Former Mass. Ave hotel to become temporary homeless shelter

Former Mass. Ave hotel to become temporary homeless shelter

BOSTON — A former hotel will be welcoming 180 new guests starting next week as it transforms into a temporary homeless shelter.

Pine Street Inn secured a one year lease at 891 Massachusetts Ave., most recently a Best Western Plus, to avoid shelter overcrowding.

The people who will be moving to the location in Roxbury, near the South End line, are coming from Suffolk University’s Miller Hall, where they were moved in April during efforts to avoid overcrowding at homeless shelters across Boston.

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“This came together very quickly. We need to be out of the dorms within the next week or so,” explained Pine Street spokeswoman Barbara Trevisan. “We’re also competing with universities who are bringing students back and also looking at hotels.”

Boston 25 News heard from several neighbors in the South End who are not pleased by the decision to move new concentration of homeless people into the area.

The new temporary shelter is only about a mile away from Pine Street Inn’s shelter on Harrison Avenue. However, neighbors say its location on Mass. Ave makes a big difference.

The area, that’s still referred to by many as “Methadone Mile,” is known for ongoing issues involving open drug use.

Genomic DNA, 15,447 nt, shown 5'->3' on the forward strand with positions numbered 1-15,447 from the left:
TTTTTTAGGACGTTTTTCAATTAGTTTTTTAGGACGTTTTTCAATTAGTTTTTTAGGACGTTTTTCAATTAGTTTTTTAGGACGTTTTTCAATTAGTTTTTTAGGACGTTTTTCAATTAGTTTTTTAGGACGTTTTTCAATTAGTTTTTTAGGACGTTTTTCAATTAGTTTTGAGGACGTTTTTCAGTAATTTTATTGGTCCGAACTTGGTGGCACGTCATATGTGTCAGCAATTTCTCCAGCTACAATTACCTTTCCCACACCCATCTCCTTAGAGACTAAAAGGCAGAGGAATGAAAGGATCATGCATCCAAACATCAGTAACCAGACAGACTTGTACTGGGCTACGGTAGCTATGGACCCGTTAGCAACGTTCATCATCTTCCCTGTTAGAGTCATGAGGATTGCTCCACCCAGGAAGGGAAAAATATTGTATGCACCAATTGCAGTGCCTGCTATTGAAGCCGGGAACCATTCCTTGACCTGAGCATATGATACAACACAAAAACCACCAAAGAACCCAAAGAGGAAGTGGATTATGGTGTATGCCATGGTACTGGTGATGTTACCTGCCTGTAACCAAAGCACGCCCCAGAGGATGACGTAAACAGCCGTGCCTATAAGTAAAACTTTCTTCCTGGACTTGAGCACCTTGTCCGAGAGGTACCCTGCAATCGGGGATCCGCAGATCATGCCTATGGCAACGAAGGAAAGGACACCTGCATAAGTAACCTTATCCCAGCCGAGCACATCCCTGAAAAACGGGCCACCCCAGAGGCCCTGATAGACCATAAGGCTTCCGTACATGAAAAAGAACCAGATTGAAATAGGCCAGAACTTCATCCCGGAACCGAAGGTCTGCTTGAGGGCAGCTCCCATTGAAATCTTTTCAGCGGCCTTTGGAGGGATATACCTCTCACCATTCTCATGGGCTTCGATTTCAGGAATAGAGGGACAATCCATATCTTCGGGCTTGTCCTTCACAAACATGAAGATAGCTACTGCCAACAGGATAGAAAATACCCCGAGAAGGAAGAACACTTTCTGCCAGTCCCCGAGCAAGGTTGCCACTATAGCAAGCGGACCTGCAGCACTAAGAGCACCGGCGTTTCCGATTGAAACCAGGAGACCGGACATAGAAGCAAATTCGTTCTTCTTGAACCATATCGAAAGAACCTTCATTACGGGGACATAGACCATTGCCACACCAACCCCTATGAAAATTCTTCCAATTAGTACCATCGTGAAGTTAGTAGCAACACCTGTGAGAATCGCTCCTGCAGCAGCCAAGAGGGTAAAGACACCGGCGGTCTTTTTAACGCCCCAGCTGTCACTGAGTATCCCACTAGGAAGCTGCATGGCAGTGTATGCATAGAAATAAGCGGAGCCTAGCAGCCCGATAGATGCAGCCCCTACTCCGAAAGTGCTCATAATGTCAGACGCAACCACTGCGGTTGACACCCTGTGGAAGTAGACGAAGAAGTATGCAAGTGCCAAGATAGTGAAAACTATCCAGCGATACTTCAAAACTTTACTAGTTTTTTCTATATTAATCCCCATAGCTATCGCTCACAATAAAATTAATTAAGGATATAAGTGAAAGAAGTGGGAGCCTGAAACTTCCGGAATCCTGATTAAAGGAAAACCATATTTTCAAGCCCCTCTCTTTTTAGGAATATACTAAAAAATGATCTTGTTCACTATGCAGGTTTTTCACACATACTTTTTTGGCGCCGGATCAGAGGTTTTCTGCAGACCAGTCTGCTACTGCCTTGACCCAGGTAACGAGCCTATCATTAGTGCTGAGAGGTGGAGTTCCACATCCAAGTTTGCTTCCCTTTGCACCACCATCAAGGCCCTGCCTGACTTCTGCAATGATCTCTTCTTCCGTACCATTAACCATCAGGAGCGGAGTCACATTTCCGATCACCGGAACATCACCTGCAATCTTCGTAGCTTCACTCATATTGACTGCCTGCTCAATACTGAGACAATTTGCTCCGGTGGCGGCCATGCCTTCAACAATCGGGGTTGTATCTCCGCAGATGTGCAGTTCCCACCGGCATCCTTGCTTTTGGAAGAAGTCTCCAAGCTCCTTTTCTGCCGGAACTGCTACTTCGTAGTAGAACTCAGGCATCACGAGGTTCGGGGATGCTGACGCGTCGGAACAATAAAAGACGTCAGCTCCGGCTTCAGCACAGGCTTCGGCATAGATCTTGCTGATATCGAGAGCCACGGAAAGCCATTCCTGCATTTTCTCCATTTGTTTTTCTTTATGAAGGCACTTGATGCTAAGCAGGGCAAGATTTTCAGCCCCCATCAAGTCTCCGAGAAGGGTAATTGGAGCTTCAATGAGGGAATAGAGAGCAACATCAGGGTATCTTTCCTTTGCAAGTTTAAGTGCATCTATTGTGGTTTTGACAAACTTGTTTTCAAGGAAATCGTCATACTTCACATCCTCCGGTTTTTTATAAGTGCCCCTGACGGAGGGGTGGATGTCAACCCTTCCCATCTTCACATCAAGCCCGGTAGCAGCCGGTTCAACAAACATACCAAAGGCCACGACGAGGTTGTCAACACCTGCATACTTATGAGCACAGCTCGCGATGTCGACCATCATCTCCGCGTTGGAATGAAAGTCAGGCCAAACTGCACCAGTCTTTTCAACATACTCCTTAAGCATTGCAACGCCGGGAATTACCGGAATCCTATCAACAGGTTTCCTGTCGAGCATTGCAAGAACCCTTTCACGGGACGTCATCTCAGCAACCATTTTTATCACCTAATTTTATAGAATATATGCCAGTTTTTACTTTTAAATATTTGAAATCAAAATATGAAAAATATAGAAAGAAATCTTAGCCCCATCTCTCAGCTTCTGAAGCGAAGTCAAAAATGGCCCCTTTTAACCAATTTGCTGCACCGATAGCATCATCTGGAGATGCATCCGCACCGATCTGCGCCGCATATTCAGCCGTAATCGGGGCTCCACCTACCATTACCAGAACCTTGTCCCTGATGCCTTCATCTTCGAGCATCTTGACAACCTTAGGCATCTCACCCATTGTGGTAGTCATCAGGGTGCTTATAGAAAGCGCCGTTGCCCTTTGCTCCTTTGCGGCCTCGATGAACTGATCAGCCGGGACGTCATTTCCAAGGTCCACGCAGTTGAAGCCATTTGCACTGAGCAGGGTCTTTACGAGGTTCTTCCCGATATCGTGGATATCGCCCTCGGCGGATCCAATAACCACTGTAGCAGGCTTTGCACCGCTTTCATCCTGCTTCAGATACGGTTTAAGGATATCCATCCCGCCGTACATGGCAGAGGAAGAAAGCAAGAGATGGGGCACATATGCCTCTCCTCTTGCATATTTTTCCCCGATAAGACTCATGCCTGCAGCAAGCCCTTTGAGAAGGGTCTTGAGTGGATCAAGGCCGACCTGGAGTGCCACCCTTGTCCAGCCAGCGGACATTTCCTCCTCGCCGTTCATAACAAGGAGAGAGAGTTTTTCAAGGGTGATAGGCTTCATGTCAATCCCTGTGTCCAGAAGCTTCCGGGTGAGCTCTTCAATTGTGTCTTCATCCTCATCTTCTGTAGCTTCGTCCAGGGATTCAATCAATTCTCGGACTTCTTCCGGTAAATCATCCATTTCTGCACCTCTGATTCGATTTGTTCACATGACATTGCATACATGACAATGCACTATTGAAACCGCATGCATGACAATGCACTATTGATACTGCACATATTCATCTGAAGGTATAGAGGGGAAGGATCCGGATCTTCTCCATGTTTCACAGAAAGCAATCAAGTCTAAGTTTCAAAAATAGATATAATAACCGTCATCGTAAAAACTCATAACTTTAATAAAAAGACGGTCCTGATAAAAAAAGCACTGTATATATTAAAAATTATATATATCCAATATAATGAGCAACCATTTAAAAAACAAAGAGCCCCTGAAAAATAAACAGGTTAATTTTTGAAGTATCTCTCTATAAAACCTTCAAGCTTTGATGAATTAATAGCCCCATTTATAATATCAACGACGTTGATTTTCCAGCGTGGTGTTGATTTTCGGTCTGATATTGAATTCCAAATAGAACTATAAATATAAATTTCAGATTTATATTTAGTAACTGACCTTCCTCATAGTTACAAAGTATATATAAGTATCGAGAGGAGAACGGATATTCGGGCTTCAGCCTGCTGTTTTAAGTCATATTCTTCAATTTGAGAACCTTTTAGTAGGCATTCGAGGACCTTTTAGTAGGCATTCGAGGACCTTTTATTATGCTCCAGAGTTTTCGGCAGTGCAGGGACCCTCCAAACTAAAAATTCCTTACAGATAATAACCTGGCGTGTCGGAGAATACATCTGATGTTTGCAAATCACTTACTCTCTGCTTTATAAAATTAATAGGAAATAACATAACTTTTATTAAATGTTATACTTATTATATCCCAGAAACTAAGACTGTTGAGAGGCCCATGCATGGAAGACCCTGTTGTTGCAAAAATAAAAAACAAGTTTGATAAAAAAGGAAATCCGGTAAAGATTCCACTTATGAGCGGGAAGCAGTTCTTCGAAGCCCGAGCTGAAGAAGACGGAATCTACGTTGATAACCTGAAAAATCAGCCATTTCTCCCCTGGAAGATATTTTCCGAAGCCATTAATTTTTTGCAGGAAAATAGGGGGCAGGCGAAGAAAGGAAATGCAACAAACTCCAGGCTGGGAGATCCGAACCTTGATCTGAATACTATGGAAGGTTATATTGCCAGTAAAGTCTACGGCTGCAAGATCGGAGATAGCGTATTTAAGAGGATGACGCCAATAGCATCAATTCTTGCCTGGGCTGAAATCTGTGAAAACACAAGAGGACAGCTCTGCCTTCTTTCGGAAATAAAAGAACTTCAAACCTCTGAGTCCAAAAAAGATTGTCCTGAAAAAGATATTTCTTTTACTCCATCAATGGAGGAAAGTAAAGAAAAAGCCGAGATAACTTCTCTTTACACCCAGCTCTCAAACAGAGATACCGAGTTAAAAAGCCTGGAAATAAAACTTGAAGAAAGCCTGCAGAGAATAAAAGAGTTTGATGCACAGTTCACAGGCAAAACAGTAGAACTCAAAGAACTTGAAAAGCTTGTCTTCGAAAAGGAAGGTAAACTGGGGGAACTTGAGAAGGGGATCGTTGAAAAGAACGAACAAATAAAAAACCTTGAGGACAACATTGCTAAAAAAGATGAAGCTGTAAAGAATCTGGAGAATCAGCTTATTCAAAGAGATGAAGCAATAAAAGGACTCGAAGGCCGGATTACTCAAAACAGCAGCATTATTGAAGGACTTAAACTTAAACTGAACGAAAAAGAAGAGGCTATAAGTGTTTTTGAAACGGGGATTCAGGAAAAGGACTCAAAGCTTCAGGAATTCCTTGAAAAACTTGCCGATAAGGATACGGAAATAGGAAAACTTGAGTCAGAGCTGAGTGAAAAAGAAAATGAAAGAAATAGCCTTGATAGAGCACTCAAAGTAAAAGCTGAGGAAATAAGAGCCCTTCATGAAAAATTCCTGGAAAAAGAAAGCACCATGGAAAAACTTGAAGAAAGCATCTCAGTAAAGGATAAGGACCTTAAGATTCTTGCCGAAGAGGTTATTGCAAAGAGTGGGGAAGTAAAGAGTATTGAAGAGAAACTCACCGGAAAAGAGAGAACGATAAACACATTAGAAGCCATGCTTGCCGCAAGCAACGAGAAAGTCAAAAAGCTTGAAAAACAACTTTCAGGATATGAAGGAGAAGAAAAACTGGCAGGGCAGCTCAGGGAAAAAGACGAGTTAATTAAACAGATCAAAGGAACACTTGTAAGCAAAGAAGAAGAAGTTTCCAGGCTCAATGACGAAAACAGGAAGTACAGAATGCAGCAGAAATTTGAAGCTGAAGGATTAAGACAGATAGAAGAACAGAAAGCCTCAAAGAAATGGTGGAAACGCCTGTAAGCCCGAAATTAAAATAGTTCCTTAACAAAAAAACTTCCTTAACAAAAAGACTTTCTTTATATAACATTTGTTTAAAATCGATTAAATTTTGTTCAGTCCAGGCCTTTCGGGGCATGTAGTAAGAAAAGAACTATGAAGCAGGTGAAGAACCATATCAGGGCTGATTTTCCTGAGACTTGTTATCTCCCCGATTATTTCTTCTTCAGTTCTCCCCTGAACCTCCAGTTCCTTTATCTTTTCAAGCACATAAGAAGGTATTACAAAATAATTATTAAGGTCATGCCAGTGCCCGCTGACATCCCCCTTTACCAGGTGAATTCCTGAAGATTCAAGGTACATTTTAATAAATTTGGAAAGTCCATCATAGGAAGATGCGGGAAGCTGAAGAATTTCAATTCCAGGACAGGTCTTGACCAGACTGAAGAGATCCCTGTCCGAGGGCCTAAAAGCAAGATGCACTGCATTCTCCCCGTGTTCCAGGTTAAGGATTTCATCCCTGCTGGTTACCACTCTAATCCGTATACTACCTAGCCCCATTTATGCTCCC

“The Pine Street Inn guests have shown the ability and desire to stay clean and away from temptations at Mass and [Melnea] Cass, now you are bringing them back into the open-air drug market,” said neighbor Andy Brand.

Andy Brand and other residents Boston 25 News spoke with said they felt blindsided by Pine Street Inn’s announcement, with no opportunity for public input.

“The city promised decentralization of services. I don’t think a single service has been removed, and now they’re going to be adding 200 more people into the neighborhood,” explained Brand. “It doesn’t make any sense.”

Pine Street Inn assuring neighbors that the new temporary shelter will have 24 staffing and security.

Advocates for Boston’s homeless population describe it as the best outcome they could’ve hoped for. “Had Pine Street not been able to find something like this, it would’ve been really difficult to bring people back and not feel like we were putting them in some health risk,” said Dr. Jim O’Connell, president of Boston Health Care for the Homeless program.

Pine Street Inn made national headlines back in early April when 36% of guests tested positive for COVID-19, which translated into a total of 146 cases. Pine Street’s current positive case rate is 2%.